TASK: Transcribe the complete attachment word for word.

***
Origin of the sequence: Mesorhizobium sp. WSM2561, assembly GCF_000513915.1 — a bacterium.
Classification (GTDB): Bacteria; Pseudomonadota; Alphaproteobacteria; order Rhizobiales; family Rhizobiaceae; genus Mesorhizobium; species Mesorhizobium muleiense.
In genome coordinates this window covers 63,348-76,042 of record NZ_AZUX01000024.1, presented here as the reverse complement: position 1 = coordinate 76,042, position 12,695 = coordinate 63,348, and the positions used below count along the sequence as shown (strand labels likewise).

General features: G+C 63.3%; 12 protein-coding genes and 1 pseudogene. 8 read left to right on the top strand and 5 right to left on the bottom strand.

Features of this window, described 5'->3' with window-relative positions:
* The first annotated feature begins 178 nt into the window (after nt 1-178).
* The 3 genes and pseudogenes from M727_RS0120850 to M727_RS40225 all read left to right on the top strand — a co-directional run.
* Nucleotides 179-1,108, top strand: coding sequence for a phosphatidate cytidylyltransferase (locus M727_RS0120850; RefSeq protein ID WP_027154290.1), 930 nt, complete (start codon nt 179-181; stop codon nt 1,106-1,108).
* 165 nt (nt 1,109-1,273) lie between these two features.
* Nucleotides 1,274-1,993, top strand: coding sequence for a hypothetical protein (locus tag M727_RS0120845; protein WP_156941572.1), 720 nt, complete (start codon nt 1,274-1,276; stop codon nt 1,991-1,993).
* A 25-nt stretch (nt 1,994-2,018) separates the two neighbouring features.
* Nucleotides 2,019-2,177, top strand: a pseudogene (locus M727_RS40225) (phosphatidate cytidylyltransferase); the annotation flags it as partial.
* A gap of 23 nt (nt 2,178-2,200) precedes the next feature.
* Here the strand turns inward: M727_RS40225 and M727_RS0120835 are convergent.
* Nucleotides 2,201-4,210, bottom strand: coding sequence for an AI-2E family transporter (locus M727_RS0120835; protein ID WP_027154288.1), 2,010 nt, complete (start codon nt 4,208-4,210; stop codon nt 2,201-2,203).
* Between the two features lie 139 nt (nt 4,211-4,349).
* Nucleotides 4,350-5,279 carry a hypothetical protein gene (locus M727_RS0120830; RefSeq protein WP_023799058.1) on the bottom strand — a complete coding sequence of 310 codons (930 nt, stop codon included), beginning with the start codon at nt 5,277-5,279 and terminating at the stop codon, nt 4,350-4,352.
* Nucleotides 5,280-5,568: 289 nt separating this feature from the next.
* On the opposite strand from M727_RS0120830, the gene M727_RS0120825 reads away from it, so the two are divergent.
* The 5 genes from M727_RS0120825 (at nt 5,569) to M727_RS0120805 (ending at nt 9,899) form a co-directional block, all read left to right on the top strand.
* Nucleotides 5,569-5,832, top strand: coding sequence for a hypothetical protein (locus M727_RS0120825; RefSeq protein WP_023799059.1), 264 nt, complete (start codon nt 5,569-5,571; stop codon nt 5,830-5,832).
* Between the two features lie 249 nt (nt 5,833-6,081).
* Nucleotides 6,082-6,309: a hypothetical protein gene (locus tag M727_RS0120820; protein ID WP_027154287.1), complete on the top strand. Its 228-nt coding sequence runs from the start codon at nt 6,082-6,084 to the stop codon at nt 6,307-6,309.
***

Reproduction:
Origin of the sequence: Mesorhizobium sp. WSM2561, assembly GCF_000513915.1 — a bacterium.
Classification (GTDB): Bacteria; Pseudomonadota; Alphaproteobacteria; order Rhizobiales; family Rhizobiaceae; genus Mesorhizobium; species Mesorhizobium muleiense.
In genome coordinates this window covers 63,348-76,042 of record NZ_AZUX01000024.1, presented here as the reverse complement: position 1 = coordinate 76,042, position 12,695 = coordinate 63,348, and the positions used below count along the sequence as shown (strand labels likewise).

General features: G+C 63.3%; 12 protein-coding genes and 1 pseudogene. 8 read left to right on the top strand and 5 right to left on the bottom strand.

Features of this window, described 5'->3' with window-relative positions:
* The first annotated feature begins 178 nt into the window (after nt 1-178).
* The 3 genes and pseudogenes from M727_RS0120850 to M727_RS40225 all read left to right on the top strand — a co-directional run.
* Nucleotides 179-1,108, top strand: coding sequence for a phosphatidate cytidylyltransferase (locus M727_RS0120850; RefSeq protein ID WP_027154290.1), 930 nt, complete (start codon nt 179-181; stop codon nt 1,106-1,108).
* 165 nt (nt 1,109-1,273) lie between these two features.
* Nucleotides 1,274-1,993, top strand: coding sequence for a hypothetical protein (locus tag M727_RS0120845; protein WP_156941572.1), 720 nt, complete (start codon nt 1,274-1,276; stop codon nt 1,991-1,993).
* A 25-nt stretch (nt 1,994-2,018) separates the two neighbouring features.
* Nucleotides 2,019-2,177, top strand: a pseudogene (locus M727_RS40225) (phosphatidate cytidylyltransferase); the annotation flags it as partial.
* A gap of 23 nt (nt 2,178-2,200) precedes the next feature.
* Here the strand turns inward: M727_RS40225 and M727_RS0120835 are convergent.
* Nucleotides 2,201-4,210, bottom strand: coding sequence for an AI-2E family transporter (locus M727_RS0120835; protein ID WP_027154288.1), 2,010 nt, complete (start codon nt 4,208-4,210; stop codon nt 2,201-2,203).
* Between the two features lie 139 nt (nt 4,211-4,349).
* Nucleotides 4,350-5,279 carry a hypothetical protein gene (locus M727_RS0120830; RefSeq protein WP_023799058.1) on the bottom strand — a complete coding sequence of 310 codons (930 nt, stop codon included), beginning with the start codon at nt 5,277-5,279 and terminating at the stop codon, nt 4,350-4,352.
* Nucleotides 5,280-5,568: 289 nt separating this feature from the next.
* On the opposite strand from M727_RS0120830, the gene M727_RS0120825 reads away from it, so the two are divergent.
* The 5 genes from M727_RS0120825 (at nt 5,569) to M727_RS0120805 (ending at nt 9,899) form a co-directional block, all read left to right on the top strand.
* Nucleotides 5,569-5,832, top strand: coding sequence for a hypothetical protein (locus M727_RS0120825; RefSeq protein WP_023799059.1), 264 nt, complete (start codon nt 5,569-5,571; stop codon nt 5,830-5,832).
* Between the two features lie 249 nt (nt 5,833-6,081).
* Nucleotides 6,082-6,309: a hypothetical protein gene (locus tag M727_RS0120820; protein ID WP_027154287.1), complete on the top strand. Its 228-nt coding sequence runs from the start codon at nt 6,082-6,084 to the stop codon at nt 6,307-6,309.